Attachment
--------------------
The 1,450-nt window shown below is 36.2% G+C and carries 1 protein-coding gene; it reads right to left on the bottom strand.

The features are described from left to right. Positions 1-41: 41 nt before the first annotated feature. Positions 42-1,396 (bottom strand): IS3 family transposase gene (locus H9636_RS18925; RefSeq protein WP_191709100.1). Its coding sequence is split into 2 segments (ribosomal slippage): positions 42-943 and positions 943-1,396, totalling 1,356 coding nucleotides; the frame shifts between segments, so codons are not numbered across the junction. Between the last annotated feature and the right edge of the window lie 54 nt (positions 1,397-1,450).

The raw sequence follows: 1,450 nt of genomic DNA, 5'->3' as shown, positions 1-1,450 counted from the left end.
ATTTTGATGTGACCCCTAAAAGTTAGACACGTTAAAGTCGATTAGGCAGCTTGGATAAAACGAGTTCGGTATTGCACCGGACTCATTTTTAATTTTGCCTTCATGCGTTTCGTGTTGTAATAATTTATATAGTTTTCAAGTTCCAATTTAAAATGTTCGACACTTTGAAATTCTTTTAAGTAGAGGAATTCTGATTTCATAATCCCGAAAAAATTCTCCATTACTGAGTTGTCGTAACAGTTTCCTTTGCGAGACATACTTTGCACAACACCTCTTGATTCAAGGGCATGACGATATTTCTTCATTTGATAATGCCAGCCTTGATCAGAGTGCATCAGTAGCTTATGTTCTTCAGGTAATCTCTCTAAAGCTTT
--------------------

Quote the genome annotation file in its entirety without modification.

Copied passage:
The 1,450-nt window shown below is 36.2% G+C and carries 1 protein-coding gene; it reads right to left on the bottom strand.

The features are described from left to right. Positions 1-41: 41 nt before the first annotated feature. Positions 42-1,396 (bottom strand): IS3 family transposase gene (locus H9636_RS18925; RefSeq protein WP_191709100.1). Its coding sequence is split into 2 segments (ribosomal slippage): positions 42-943 and positions 943-1,396, totalling 1,356 coding nucleotides; the frame shifts between segments, so codons are not numbered across the junction. Between the last annotated feature and the right edge of the window lie 54 nt (positions 1,397-1,450).

The raw sequence follows: 1,450 nt of genomic DNA, 5'->3' as shown, positions 1-1,450 counted from the left end.
ATTTTGATGTGACCCCTAAAAGTTAGACACGTTAAAGTCGATTAGGCAGCTTGGATAAAACGAGTTCGGTATTGCACCGGACTCATTTTTAATTTTGCCTTCATGCGTTTCGTGTTGTAATAATTTATATAGTTTTCAAGTTCCAATTTAAAATGTTCGACACTTTGAAATTCTTTTAAGTAGAGGAATTCTGATTTCATAATCCCGAAAAAATTCTCCATTACTGAGTTGTCGTAACAGTTTCCTTTGCGAGACATACTTTGCACAACACCTCTTGATTCAAGGGCATGACGATATTTCTTCATTTGATAATGCCAGCCTTGATCAGAGTGCATCAGTAGCTTATGTTCTTCAGGTAATCTCTCTAAAGCTTT